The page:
Wednesday night, Yankees pitcher Michael Pineda gave up two runs and a number of hard hit balls in the first inning. It was a cold evening in Boston, so he decided to enlist the help of some pine tar to improve his grip on the ball. The second inning was moving along more smoothly, two quick outs and a 1-2 count on third hitter, when Red Sox manager John Farrell came out of the dugout and asked to have Pineda checked. The home plate umpire found what had been consuming Twitter and the Red Sox TV broadcast: Pineda had pine tar smeared on his neck. Pineda was ejected, and will now serve a 10-game suspension.
The rulebook (section 8.02) states pitchers are not allowed to put foreign substances on the ball. The intent is to prevent a pitcher from gaining an undue advantage by making the ball move more than it would naturally.
But here’s the thing: Everyone is using pine tar. (“Everyone is using pine tar,” said David Ortiz). Using it to get a better grip on a baseball, while technically illegal, is in practice allowed … provided the pitcher is discreet about it. This is one of those infamous unwritten rules. On cold days, gripping a baseball is difficult and pine tar helps a pitcher do his job better. It might even help a batter do his — Red Sox first baseman Mike Napoli remarked, “I’d rather have a guy have control over the ball when it’s cold.” So maybe MLB should want that as well.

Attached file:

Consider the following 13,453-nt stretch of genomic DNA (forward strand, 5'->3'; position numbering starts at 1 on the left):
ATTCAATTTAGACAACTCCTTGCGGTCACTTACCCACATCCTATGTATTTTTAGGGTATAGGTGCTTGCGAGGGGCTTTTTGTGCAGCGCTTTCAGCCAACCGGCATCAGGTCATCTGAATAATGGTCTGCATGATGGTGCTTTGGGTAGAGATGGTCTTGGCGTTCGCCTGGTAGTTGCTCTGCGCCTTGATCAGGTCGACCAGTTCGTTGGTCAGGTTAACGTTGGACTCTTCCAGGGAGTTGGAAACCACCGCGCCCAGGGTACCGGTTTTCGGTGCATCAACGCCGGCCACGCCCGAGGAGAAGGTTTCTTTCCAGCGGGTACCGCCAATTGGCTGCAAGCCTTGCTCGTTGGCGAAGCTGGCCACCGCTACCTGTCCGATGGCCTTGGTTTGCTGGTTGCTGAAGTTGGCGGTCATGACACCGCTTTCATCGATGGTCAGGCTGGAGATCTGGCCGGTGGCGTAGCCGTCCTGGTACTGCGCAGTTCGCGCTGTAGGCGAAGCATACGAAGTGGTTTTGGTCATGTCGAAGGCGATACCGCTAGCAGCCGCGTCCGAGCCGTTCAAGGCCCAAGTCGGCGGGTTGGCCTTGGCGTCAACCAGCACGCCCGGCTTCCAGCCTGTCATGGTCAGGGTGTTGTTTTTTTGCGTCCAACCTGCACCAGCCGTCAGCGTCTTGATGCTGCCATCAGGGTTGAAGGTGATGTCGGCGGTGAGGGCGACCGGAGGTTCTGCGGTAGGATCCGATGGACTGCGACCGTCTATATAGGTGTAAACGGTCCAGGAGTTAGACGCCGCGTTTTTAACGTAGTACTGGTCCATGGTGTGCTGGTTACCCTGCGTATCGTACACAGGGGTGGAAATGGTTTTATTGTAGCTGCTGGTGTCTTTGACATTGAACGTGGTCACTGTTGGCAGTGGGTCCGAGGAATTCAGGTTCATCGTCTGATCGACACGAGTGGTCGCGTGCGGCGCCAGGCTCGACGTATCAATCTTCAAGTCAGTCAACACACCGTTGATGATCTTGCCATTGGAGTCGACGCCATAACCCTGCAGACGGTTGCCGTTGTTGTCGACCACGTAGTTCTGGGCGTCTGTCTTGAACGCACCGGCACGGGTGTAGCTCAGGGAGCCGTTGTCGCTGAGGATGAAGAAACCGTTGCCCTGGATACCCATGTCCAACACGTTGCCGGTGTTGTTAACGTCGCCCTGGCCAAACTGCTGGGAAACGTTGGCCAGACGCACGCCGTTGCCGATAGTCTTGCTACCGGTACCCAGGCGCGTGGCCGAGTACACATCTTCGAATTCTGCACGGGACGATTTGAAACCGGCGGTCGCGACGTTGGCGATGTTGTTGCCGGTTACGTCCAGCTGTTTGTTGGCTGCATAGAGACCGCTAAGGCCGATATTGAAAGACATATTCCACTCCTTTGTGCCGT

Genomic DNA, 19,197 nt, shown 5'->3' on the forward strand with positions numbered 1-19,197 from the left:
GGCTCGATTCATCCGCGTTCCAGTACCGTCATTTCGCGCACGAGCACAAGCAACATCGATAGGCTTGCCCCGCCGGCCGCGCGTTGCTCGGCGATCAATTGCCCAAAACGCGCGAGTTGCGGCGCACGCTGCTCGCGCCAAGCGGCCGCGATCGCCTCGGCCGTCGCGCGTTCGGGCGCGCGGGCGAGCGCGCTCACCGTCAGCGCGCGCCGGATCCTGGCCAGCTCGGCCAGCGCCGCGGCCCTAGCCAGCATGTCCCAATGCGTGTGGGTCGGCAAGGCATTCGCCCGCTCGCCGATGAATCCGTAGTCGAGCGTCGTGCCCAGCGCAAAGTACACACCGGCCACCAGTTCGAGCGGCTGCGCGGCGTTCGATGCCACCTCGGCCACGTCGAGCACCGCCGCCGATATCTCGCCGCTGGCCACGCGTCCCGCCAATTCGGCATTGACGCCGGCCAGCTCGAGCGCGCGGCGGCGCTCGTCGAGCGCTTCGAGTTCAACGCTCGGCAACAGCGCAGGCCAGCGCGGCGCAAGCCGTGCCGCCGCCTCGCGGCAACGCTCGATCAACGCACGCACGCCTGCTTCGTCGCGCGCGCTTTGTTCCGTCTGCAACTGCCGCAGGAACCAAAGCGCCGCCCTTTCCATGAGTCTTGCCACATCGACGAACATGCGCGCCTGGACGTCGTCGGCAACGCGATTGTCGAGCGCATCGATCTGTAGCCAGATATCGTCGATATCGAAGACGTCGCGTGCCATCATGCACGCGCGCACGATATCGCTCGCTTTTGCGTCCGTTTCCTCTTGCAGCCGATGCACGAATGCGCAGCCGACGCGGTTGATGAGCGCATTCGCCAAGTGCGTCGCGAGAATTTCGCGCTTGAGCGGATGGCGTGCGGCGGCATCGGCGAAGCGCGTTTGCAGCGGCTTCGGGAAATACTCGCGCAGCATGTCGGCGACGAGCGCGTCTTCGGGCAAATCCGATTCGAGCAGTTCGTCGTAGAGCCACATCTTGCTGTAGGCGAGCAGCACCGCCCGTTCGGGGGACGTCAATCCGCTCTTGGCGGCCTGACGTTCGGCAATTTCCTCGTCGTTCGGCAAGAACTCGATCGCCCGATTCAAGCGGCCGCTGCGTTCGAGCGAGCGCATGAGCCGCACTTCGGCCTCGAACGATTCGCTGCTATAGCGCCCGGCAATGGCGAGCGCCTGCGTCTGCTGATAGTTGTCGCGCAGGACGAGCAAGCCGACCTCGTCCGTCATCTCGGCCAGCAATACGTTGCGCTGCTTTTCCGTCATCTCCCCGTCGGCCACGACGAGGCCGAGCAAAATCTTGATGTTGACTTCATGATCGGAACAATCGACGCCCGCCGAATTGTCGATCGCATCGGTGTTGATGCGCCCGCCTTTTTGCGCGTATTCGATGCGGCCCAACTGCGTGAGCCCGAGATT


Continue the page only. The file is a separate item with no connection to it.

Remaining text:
The problem is that allowing a pitcher better grip on the ball helps him improve the location of his fastball, but many argue that it also allows him to throw better breaking pitches. To throw a good curveball (or slider, etc.) you need a good grip on the ball. As former pitcher Doc Gooden wrote on Twitter:
Pine tar is used 2 make ur breaking pitches sharper& help ur sinker 4 more movement!
— Dwight Gooden (@DocGooden16) April 24, 2014
So using pine tar can improve a pitcher’s entire arsenal of pitches, giving him an advantage by making the ball move more than it would naturally. This, presumably, is why it’s illegal.
But, as Napoli notes, there is a safety issue. Just as batters don’t want fastballs slipping out of a pitcher’s hand, they don’t want breaking pitches flying out mid-pitch either. If you can’t grip it well enough, a curveball can slip and sail, and a pitch that might induce a swing and miss instead flies over the batter’s head or moves up and in on them.
If there is a legitimate safety issue in asking pitchers to pitch in cold weather without something to provide them extra grip, then MLB should legalize something to help pitchers keep batters safe. If there’s not a safety issue, then pine tar should be treated as illegal, the way doctoring a ball with sandpaper, Vaseline, or any other substance is treated, and respond with ejection, fines, and suspensions when appropriate.
Beyond safety, the legitimacy of this unwritten rule needs to be established or debunked. Either pitchers should be allowed to openly apply pine tar to their hands within certain constraints (the temperature drops below a certain threshold, perhaps), because it presumably does not provide enough of an advantage to matter, or it should not be allowed. Why allow pitchers to use it but only as long as they’re coy enough about it? That seems a silly threshold to set. Hopefully Pineda’s transparency becomes the flashpoint that pushes MLB into taking a stand on the use of pine tar, one way or the other.